We analyzed here RT sequences from five drug-naive Ethiopian émigrés to Israel infected with clade C HIV-1. These sequences were compared to the RT sequences of subtype B and to subtype C reference strains from various regions of the world, as well as to reference strains of other clades. The phenotypic susceptibility of these strains was compared to clade B clinical isolates. We characterized phenotypic and genotypic drug resistance patterns in these clade C Ethiopian clinical isolates grown in increasing concentrations of three different members of the nonnucleoside reverse transcriptase inhibitor (NNRTI) family of drugs, e.g., nevirapine (NVP), delavirdine (DLV), and efavirenz (EFV).
(This research was conducted mostly by Hugues Loemba in partial fulfillment of the requirements for a Ph.D. degree, Faculty of Graduate Studies and Research, McGill University, Montreal, Quebec, Canada.)
Five treatment-naive HIV-1-infected patients from Ethiopia were included in the study. The patients were identified as HIV seropositive in 1994 and 1995, shortly after their emigration to Israel. HIV-1 was isolated from patient peripheral blood mononuclear cell samples that were cocultured with umbilical cord blood mononuclear cells (CBMC) obtained from healthy donors. Prior to coculture, CBMC were prestimulated for 3 days with phytohemagglutinin and cultured in RPMI 1640 supplemented with interleukin-2 (Boehringer Mannheim, Inc., Montreal, Quebec, Canada) as described previously (15, 16). Incubation was carried out at 37°C in 5% CO2 in a volume of 5 ml of RPMI 1640 medium supplemented with 10% fetal calf serum, 2 mM glutamine, 200 U of penicillin/ml, and 200 μg of streptomycin/ml. Once a week, culture fluids were evaluated for the presence of p24 antigen (Abbott Laboratories, North Chicago, Ill.) and for RT activity as previously described (16, 17). Fresh donor CBMC were added at 1-week intervals, and cultures were considered positive if >20 pg of p24 antigen/ml was detected in each of two consecutive samples and if the second reading was at least three times higher than the first.
DNA was also extracted from 106 CBMC for viral genotyping. The genotypes of the amplified viral stocks were identical to the original plasma viral RNA with respect to silent mutations, polymorphisms, and resistance mutations.
Subtype determination of the different clinical isolates was performed by heteroduplex mobility assays (HMAs) by using the protocol and reagents from the AIDS Research and Reference Reagent Program, Division of AIDS, National Institute of Allergy and Infectious Disease, National Institutes of Health. DNA was extracted from CBMC with the QIAamp DNA purification kit (Qiagen, Inc., Chatsworth, Calif.). A region of the env gene spanning the C2-V5 sequence was amplified by using two rounds of PCR. A γ-32P-labeled 3′ primer was used during the second round of PCR to generate 0.7-kb labeled fragments. A 5-μl sample from the nested PCR product of each uncharacterized HIV-1 isolate was mixed with 5 μl of corresponding DNA fragments, amplified from plasmids containing env genes from reference strains representing the different HIV-1 subtypes A2, B1, B2, B3, C1, C2, C3, and E1. Then, 1.1 μl of HMA annealing buffer (100 mM NaCl, 10 mM Tris [pH 7.2], 2 mM EDTA) was added to each sample mixture. Homo- and heteroduplexes were formed between sample and reference strains by thermal denaturation at 94°C for 2 min and reannealing after rapid cooling on wet ice. The duplexes were mixed with loading dye and then loaded onto a 5% acrylamide gel and separated by electrophoresis on a gel apparatus (160 by 160 by 1.5 mm; Protean II Cell; Bio-Rad, Hercules, Calif.) at a constant voltage of 150 V for 4 h. The mobility of heteroduplexes was visualized by autoradiography.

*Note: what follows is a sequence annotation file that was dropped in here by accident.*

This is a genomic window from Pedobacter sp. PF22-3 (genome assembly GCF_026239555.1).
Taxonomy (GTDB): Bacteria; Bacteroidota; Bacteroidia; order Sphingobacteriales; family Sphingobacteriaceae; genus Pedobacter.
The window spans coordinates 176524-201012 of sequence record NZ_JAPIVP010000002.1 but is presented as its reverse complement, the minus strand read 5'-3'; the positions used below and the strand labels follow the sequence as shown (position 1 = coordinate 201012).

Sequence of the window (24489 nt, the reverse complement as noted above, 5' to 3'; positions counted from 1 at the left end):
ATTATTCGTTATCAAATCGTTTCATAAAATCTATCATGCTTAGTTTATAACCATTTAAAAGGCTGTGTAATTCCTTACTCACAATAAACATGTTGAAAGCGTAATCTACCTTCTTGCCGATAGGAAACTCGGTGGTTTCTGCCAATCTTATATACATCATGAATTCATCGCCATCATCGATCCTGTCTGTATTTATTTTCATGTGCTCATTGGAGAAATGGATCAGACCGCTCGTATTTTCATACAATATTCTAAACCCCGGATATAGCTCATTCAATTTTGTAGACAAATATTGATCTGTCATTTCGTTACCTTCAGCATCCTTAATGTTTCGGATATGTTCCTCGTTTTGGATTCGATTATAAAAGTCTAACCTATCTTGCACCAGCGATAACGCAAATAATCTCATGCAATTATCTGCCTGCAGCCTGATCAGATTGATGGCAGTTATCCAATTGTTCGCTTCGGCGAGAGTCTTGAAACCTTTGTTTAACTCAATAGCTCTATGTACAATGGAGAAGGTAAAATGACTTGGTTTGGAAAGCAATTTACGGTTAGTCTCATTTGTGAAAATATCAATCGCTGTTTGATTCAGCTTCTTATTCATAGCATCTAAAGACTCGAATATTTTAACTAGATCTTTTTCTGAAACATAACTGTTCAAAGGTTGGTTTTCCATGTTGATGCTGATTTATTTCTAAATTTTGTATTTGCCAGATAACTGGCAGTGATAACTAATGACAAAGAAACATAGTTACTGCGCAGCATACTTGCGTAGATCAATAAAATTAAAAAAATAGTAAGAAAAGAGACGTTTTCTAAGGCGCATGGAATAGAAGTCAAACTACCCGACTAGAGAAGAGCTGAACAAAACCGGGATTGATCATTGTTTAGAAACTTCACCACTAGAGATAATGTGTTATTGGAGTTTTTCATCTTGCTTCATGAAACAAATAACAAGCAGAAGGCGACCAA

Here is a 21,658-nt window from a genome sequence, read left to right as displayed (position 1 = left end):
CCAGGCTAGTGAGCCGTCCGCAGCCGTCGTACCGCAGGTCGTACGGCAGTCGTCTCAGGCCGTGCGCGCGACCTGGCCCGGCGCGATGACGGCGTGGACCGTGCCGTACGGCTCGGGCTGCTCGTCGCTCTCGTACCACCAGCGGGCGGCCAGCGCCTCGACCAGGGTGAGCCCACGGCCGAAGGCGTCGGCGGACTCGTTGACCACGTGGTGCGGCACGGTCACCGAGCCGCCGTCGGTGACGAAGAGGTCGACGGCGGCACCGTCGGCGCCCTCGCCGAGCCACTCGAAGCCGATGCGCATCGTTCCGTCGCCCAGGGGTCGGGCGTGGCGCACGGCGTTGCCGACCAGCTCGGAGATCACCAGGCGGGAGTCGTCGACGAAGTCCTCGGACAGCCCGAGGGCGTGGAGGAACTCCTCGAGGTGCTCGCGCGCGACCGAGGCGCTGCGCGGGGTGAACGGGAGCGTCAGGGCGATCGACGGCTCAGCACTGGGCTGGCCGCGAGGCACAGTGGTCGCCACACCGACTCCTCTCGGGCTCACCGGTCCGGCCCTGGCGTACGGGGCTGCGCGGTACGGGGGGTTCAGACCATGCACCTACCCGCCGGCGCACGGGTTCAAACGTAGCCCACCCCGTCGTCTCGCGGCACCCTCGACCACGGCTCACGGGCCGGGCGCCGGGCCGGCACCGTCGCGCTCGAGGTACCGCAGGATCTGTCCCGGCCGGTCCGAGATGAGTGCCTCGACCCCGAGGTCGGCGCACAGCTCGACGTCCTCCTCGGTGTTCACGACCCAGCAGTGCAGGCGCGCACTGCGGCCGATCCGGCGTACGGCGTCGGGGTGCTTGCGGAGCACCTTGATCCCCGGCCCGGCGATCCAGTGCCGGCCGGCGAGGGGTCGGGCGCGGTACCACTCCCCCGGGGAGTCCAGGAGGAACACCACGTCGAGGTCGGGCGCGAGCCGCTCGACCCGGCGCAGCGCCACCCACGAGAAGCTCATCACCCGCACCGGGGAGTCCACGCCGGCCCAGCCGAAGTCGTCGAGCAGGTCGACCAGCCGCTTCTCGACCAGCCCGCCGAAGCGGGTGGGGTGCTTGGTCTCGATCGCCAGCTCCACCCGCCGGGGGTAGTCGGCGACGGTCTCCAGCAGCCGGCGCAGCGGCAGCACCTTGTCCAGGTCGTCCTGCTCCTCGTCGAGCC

Viral RNA was isolated from culture supernatants of infected cells by using the QIAamp viral extraction kit (Qiagen). The TruGene HIV-1 Assay Gene Kit was used in conjunction with the Open Gene automated DNA sequencing system (Visible Genetics, Inc., Toronto, Ontario, Canada) to sequence the PR and RT regions of HIV-1 cDNA. Testing involved simultaneous clip sequencing of PR and codons 35 to 244 of RT from amplified cDNA in both the 3′ and the 5′ directions. Sequences were aligned and compared to a LAV-1 consensus sequence by using Gene Librarian software (Visible Genetics, Toronto, Ontario, Canada).